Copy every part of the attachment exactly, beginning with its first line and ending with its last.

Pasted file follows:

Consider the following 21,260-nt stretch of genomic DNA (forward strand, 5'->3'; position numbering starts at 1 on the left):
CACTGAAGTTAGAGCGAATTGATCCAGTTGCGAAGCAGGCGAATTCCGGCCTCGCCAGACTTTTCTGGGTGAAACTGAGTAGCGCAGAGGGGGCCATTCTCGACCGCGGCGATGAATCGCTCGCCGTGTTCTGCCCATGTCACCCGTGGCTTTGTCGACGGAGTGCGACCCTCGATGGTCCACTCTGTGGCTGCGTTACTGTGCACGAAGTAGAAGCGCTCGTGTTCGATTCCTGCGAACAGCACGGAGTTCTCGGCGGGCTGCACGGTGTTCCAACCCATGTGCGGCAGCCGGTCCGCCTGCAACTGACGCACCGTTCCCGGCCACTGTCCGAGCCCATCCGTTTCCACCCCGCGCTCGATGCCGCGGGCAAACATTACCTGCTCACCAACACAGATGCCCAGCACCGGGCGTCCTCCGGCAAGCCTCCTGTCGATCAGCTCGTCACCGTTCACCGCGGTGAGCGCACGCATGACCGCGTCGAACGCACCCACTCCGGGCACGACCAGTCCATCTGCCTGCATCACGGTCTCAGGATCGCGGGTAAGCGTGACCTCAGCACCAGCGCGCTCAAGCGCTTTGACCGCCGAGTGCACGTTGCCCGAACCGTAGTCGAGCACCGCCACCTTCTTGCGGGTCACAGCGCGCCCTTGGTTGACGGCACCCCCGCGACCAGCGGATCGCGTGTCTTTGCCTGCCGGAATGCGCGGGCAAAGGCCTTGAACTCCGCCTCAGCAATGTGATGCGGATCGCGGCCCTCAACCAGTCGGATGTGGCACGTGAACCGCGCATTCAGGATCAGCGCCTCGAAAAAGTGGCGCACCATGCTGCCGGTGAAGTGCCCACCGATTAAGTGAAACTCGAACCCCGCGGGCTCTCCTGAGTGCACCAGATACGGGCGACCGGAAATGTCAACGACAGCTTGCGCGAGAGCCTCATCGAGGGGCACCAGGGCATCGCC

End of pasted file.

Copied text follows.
Consider the following 21,260-nt stretch of genomic DNA (forward strand, 5'->3'; position numbering starts at 1 on the left):
CACTGAAGTTAGAGCGAATTGATCCAGTTGCGAAGCAGGCGAATTCCGGCCTCGCCAGACTTTTCTGGGTGAAACTGAGTAGCGCAGAGGGGGCCATTCTCGACCGCGGCGATGAATCGCTCGCCGTGTTCTGCCCATGTCACCCGTGGCTTTGTCGACGGAGTGCGACCCTCGATGGTCCACTCTGTGGCTGCGTTACTGTGCACGAAGTAGAAGCGCTCGTGTTCGATTCCTGCGAACAGCACGGAGTTCTCGGCGGGCTGCACGGTGTTCCAACCCATGTGCGGCAGCCGGTCCGCCTGCAACTGACGCACCGTTCCCGGCCACTGTCCGAGCCCATCCGTTTCCACCCCGCGCTCGATGCCGCGGGCAAACATTACCTGCTCACCAACACAGATGCCCAGCACCGGGCGTCCTCCGGCAAGCCTCCTGTCGATCAGCTCGTCACCGTTCACCGCGGTGAGCGCACGCATGACCGCGTCGAACGCACCCACTCCGGGCACGACCAGTCCATCTGCCTGCATCACGGTCTCAGGATCGCGGGTAAGCGTGACCTCAGCACCAGCGCGCTCAAGCGCTTTGACCGCCGAGTGCACGTTGCCCGAACCGTAGTCGAGCACCGCCACCTTCTTGCGGGTCACAGCGCGCCCTTGGTTGACGGCACCCCCGCGACCAGCGGATCGCGTGTCTTTGCCTGCCGGAATGCGCGGGCAAAGGCCTTGAACTCCGCCTCAGCAATGTGATGCGGATCGCGGCCCTCAACCAGTCGGATGTGGCACGTGAACCGCGCATTCAGGATCAGCGCCTCGAAAAAGTGGCGCACCATGCTGCCGGTGAAGTGCCCACCGATTAAGTGAAACTCGAACCCCGCGGGCTCTCCTGAGTGCACCAGATACGGGCGACCGGAAATGTCAACGACAGCTTGCGCGAGAGCCTCATCGAGGGGCACCAGGGCATCGCC